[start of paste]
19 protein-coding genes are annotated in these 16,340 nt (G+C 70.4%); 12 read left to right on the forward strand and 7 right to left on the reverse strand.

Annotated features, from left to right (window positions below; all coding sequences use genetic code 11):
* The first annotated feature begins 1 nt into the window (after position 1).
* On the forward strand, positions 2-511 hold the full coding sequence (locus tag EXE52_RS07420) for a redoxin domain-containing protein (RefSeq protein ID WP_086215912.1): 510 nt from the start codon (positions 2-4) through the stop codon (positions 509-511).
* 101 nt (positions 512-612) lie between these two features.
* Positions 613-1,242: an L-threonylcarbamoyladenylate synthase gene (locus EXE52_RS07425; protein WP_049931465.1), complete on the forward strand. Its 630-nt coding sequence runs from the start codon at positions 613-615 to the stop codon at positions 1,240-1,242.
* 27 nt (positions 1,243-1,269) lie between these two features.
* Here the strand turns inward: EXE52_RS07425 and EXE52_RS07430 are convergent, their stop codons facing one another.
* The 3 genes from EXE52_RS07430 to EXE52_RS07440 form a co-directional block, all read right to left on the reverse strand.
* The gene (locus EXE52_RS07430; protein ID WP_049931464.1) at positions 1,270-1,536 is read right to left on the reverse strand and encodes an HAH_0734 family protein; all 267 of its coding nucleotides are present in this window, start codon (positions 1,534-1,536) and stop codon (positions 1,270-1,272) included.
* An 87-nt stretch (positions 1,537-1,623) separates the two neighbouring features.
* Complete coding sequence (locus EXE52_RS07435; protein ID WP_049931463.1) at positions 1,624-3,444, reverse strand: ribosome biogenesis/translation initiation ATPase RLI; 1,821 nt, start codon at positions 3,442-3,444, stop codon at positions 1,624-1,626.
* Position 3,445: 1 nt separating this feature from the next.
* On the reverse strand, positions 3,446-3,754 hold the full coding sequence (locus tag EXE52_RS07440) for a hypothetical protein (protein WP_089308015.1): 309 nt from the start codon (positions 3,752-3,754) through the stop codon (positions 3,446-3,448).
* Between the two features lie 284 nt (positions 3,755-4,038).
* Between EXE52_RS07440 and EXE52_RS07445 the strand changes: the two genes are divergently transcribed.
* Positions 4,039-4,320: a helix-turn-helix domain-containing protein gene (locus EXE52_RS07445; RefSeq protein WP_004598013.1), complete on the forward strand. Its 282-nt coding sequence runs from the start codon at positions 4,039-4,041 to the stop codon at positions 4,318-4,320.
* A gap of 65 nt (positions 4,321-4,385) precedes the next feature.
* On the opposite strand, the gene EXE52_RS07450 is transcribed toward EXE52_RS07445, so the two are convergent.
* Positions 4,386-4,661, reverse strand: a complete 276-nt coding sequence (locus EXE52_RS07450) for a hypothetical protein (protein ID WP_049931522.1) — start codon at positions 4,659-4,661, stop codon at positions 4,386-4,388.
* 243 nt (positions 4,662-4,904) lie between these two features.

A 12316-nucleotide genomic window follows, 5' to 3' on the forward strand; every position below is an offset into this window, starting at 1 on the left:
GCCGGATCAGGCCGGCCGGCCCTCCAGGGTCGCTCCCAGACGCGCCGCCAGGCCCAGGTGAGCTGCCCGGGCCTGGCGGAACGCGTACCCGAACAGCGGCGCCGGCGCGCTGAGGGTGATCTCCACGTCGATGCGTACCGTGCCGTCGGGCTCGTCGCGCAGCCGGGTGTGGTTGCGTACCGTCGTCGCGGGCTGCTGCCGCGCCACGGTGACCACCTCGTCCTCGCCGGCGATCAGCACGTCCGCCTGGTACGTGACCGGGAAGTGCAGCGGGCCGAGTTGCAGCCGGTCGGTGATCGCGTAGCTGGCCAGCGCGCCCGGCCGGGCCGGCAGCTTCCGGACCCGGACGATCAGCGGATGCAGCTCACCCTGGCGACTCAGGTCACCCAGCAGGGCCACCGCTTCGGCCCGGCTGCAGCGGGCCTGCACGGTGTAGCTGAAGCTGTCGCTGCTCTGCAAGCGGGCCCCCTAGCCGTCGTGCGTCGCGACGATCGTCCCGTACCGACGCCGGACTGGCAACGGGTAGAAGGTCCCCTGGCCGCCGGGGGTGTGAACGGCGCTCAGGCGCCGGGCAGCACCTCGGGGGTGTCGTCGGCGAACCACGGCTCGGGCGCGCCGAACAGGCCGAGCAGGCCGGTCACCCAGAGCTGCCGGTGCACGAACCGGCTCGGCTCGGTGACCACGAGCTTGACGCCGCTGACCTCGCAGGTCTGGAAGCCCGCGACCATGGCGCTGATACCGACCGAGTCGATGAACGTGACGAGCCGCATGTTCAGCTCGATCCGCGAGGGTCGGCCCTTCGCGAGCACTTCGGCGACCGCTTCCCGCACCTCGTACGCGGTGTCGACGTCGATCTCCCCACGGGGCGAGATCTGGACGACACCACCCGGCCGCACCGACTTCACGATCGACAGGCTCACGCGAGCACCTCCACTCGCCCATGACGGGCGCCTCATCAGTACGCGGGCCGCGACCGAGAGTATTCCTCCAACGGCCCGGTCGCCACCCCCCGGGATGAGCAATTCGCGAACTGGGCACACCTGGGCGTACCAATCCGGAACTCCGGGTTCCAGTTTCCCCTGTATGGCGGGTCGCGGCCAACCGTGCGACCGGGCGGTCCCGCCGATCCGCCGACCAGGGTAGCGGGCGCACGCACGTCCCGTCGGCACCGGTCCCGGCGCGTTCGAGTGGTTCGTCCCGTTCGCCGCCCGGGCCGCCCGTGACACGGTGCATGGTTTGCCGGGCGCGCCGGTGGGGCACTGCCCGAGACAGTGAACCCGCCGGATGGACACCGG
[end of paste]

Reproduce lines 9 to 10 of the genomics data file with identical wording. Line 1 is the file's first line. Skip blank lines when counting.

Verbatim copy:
* The 3 genes from EXE52_RS07430 to EXE52_RS07440 form a co-directional block, all read right to left on the reverse strand.
* The gene (locus EXE52_RS07430; protein ID WP_049931464.1) at positions 1,270-1,536 is read right to left on the reverse strand and encodes an HAH_0734 family protein; all 267 of its coding nucleotides are present in this window, start codon (positions 1,534-1,536) and stop codon (positions 1,270-1,272) included.